Letter from Rwanda

beathe-and-janna

Letter from Rwanda

By Janna Graham

Over the past year, I spent four months living and working in the little town of Butare, in southern Rwanda, a couple of hours south from the hustle of capital city Kigali.

Butare is the hometown of the National University of Rwanda. It has a welcoming, small town feel. Within days, I was exchanging greetings in a mixture of French, English or Kinyarwanda with new friends and perfect strangers on my daily walk to the radio station, where I worked with journalism students at Radio Salus.

The subject of my master’s thesis – community radio as an educator – brought me here. Most of my days were spent working with journalism students at the radio, the first university-community broadcaster in Rwanda. Since the radio station was founded three years ago, it’s been a dynamic independent news source for the entire country. And unlike most under-appreciated community radio stations in Canada, Radio Salus is a favourite in stores, on the bus and in the portable boom boxes carried around by so many people.

In Rwanda, I came to learn about the role cooperatives are playing in building sustainable economic initiatives. In a little village called Maraba, just outside of Butare, I discovered an exquisite cup of coffee – fresh, rich coffee beans roasted to a deep cherry chocolaty perfection. Maraba is smallholder coffee farmer cooperative. Profits are shared between farmers. Upon visiting the coffee washing station with Gilbert Gitali, a young Rwandan Canadian who handles the marketing aspects of exporting this coffee as a premium specialty coffee, I discovered how Rwanda’s cooperatives helping to boost economic self-sufficiency and rebuild national unity.

Another inspiring observation: Rwanda is litter free. The first reason is simple – plastic bags are banned. As you leave the airport in Kigali, there’s a large sign on the wall reminding visitors that plastic bags are against the law! Grocery stores and shops will put purchases in paper bags but most shoppers bring their own cloth bags or baskets.

The second reason Rwanda is so spotless probably has a lot to do with umuganda – a Kinyarwanda word that means contribution. One Saturday a month between 7 and noon, all Rwandans over the age of 18 are required to push up their sleeves in service of their country. On umuganda, all stores, restaurants and Internet cafes are closed. Buses do not run and car travel is seriously frowned upon. Until afternoon, everyone is expected to be outside pitching in: cleaning roadsides, digging ditches, dealing with irrigation problems or whatever else municipal authorities deem priority work.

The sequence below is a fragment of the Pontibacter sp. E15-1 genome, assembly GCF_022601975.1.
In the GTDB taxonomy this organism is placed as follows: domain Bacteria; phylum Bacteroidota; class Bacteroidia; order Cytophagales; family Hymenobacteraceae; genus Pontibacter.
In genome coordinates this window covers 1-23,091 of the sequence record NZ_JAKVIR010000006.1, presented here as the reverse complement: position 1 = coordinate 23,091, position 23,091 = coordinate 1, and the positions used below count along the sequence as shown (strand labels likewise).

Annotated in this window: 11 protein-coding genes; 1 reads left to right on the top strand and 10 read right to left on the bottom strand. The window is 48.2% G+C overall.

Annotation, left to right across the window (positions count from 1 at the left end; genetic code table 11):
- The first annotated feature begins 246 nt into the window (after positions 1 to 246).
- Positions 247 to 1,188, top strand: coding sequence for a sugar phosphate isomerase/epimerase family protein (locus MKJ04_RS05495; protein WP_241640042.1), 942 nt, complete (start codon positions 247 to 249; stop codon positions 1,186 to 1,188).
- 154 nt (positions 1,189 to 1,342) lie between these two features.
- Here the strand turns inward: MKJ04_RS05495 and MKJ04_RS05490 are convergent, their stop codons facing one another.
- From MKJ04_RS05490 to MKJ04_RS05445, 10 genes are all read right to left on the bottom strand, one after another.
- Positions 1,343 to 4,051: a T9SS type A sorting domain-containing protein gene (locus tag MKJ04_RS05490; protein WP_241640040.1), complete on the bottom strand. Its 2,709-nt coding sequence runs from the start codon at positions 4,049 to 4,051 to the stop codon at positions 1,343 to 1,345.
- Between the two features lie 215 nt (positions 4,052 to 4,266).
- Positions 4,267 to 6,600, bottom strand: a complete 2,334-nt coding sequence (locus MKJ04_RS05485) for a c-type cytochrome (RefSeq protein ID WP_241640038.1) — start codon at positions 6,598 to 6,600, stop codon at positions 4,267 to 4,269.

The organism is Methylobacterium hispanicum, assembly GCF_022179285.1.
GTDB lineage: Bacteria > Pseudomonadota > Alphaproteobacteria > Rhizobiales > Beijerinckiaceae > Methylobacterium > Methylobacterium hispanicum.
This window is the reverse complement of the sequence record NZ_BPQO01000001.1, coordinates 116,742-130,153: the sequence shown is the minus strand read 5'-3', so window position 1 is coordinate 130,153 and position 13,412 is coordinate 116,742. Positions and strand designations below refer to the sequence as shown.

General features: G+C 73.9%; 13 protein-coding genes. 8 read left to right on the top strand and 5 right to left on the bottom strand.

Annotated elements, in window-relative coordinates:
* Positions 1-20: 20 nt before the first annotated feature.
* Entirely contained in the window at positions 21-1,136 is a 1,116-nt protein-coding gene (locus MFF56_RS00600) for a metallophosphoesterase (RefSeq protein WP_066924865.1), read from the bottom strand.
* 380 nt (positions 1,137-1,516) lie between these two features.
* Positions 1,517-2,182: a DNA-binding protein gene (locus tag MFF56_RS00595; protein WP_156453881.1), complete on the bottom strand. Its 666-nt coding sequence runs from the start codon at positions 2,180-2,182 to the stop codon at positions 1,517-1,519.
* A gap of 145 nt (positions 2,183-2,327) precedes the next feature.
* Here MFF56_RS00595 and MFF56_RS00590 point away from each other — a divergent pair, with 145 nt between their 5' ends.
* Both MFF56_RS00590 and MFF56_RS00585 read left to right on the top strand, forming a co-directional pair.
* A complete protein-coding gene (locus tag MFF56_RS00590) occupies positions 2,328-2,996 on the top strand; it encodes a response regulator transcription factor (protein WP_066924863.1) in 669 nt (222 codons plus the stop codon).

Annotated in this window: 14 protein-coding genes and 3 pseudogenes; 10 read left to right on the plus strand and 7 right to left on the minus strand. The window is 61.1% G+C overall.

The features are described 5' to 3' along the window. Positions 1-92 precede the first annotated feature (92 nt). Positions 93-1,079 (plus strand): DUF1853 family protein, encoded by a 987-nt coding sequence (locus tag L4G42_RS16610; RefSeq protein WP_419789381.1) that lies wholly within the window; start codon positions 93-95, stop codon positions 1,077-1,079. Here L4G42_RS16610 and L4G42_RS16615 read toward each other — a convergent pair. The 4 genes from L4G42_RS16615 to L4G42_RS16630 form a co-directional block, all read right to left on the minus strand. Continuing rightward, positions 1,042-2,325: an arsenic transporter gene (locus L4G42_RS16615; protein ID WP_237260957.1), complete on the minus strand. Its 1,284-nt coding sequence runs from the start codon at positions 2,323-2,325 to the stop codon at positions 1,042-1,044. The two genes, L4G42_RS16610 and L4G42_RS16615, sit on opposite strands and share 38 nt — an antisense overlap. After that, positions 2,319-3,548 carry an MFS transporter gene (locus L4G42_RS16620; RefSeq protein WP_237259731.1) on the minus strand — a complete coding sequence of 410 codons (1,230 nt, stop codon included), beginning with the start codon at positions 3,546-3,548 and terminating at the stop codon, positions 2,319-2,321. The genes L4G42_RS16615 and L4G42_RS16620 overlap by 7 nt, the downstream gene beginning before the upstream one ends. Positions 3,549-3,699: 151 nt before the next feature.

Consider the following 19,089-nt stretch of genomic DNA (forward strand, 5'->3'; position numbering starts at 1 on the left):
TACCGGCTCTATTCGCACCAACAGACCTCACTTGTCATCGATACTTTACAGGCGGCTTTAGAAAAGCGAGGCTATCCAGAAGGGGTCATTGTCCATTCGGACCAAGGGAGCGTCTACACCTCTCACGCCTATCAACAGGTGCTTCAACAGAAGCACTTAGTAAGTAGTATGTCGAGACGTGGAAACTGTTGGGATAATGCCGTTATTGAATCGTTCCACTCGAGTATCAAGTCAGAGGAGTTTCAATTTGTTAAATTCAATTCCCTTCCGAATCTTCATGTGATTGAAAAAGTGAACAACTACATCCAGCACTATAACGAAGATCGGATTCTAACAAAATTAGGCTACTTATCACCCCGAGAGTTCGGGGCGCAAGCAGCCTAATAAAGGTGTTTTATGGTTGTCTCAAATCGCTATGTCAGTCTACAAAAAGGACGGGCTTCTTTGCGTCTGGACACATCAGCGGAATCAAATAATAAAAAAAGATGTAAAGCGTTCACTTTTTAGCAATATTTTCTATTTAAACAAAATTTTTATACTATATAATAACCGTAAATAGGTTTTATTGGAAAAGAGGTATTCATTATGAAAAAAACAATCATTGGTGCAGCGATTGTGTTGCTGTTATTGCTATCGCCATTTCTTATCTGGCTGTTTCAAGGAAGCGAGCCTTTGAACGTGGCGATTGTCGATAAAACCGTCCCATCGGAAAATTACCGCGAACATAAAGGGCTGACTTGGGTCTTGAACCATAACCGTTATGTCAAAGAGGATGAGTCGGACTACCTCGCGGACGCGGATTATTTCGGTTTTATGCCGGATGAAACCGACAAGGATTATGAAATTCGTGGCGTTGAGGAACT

According to Rwanda’s national newspaper The New Times (June 2, 2008), Umuganda “gives opportunities to the local population to mingle with the authorities and pose questions directly on matters that affect the local community and the nation as a whole” and connects communities so that they can “share concerns and solutions to common problems”.

I’ve observed that, for the most part, people participate. I watched entire families, tools in hand, walking down the road to join a work project. Local police keep watch, particularly over rural areas, and this official day of work is generally respected.

The day I wanted to visit Canadian photographer Tony Hauser, who was planning on staging an impromptu photo exhibit in an Eastern Rwandan town, happened to be umuganda. As we head east towards Nyagatare, not far from the Ugandan border, the slopes gradually ease and lower, marshier land emerges. Still, as far as the eye can see – deep greens and red earth.

Tony has retuned to Nyagatare five months after visiting Rwanda with the Photo Sensitive team. After taking hundreds of photos of this particular community last December, Tony returned with beautifully matted photographs that he intends to distribute today to the people he photographed. And aside from a small contribution from the Canadian embassy, Tony (who has shot everyone from Lennon to David Suzuki) is financing this himself. This just doesn’t happen every day and we are determined to join up with Tony and crew despite umuganda.

Despite the long trip and frequent stops, as umuganda wraps up for another month, I marvel at how this collaborative community action – a tradition long before the arrival of the Europeans in Rwanda – is leagues ahead of our put the ‘trash and recyclable on the curb for pick up’ mentality.

When we arrive in Nyagatare, Tony Hauser figures he will find a place to exhibit his photos downtown. Without any promotion or prior warning, he sets up an afternoon art show in an abandoned village market stall. Within minutes of tacking the photos to the wall, a curious and excited crowd gathered around to check out the images. Many recognized themselves, their relatives and neighbors. There was no bravado promotion or fanfare. Solidarity is often silent.

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